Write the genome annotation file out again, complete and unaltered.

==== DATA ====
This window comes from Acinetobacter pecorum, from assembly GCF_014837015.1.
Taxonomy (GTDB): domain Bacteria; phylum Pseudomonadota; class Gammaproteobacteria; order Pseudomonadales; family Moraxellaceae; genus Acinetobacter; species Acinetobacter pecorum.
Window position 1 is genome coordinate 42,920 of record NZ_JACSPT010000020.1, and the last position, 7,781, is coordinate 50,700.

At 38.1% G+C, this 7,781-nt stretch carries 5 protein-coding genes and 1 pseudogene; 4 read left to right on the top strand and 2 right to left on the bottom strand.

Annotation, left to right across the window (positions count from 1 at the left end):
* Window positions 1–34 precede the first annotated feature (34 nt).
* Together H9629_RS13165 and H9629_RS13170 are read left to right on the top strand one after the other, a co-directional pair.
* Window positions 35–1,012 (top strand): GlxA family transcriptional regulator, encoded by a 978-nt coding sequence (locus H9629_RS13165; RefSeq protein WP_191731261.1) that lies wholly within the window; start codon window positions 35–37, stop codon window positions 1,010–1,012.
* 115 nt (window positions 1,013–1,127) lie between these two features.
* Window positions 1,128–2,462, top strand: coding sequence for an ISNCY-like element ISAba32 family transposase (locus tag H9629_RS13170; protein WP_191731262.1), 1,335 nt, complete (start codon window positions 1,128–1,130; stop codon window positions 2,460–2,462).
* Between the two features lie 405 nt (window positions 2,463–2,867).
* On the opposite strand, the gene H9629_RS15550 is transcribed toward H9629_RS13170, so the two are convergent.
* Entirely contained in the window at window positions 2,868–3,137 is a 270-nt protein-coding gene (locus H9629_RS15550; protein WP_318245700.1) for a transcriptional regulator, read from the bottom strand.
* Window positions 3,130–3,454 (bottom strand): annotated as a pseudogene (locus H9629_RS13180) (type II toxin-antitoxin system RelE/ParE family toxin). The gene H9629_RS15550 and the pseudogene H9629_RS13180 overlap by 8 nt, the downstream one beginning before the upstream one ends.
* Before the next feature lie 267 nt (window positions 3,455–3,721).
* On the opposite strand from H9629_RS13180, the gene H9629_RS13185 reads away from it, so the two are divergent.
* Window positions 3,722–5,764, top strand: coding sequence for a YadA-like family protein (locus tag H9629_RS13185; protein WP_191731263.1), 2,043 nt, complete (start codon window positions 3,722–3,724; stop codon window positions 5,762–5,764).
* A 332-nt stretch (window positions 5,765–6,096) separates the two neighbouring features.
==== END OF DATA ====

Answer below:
This window comes from Acinetobacter pecorum, from assembly GCF_014837015.1.
Taxonomy (GTDB): domain Bacteria; phylum Pseudomonadota; class Gammaproteobacteria; order Pseudomonadales; family Moraxellaceae; genus Acinetobacter; species Acinetobacter pecorum.
Window position 1 is genome coordinate 42,920 of record NZ_JACSPT010000020.1, and the last position, 7,781, is coordinate 50,700.

At 38.1% G+C, this 7,781-nt stretch carries 5 protein-coding genes and 1 pseudogene; 4 read left to right on the top strand and 2 right to left on the bottom strand.

Annotation, left to right across the window (positions count from 1 at the left end):
* Window positions 1–34 precede the first annotated feature (34 nt).
* Together H9629_RS13165 and H9629_RS13170 are read left to right on the top strand one after the other, a co-directional pair.
* Window positions 35–1,012 (top strand): GlxA family transcriptional regulator, encoded by a 978-nt coding sequence (locus H9629_RS13165; RefSeq protein WP_191731261.1) that lies wholly within the window; start codon window positions 35–37, stop codon window positions 1,010–1,012.
* 115 nt (window positions 1,013–1,127) lie between these two features.
* Window positions 1,128–2,462, top strand: coding sequence for an ISNCY-like element ISAba32 family transposase (locus tag H9629_RS13170; protein WP_191731262.1), 1,335 nt, complete (start codon window positions 1,128–1,130; stop codon window positions 2,460–2,462).
* Between the two features lie 405 nt (window positions 2,463–2,867).
* On the opposite strand, the gene H9629_RS15550 is transcribed toward H9629_RS13170, so the two are convergent.
* Entirely contained in the window at window positions 2,868–3,137 is a 270-nt protein-coding gene (locus H9629_RS15550; protein WP_318245700.1) for a transcriptional regulator, read from the bottom strand.
* Window positions 3,130–3,454 (bottom strand): annotated as a pseudogene (locus H9629_RS13180) (type II toxin-antitoxin system RelE/ParE family toxin). The gene H9629_RS15550 and the pseudogene H9629_RS13180 overlap by 8 nt, the downstream one beginning before the upstream one ends.
* Before the next feature lie 267 nt (window positions 3,455–3,721).
* On the opposite strand from H9629_RS13180, the gene H9629_RS13185 reads away from it, so the two are divergent.
* Window positions 3,722–5,764, top strand: coding sequence for a YadA-like family protein (locus tag H9629_RS13185; protein WP_191731263.1), 2,043 nt, complete (start codon window positions 3,722–3,724; stop codon window positions 5,762–5,764).
* A 332-nt stretch (window positions 5,765–6,096) separates the two neighbouring features.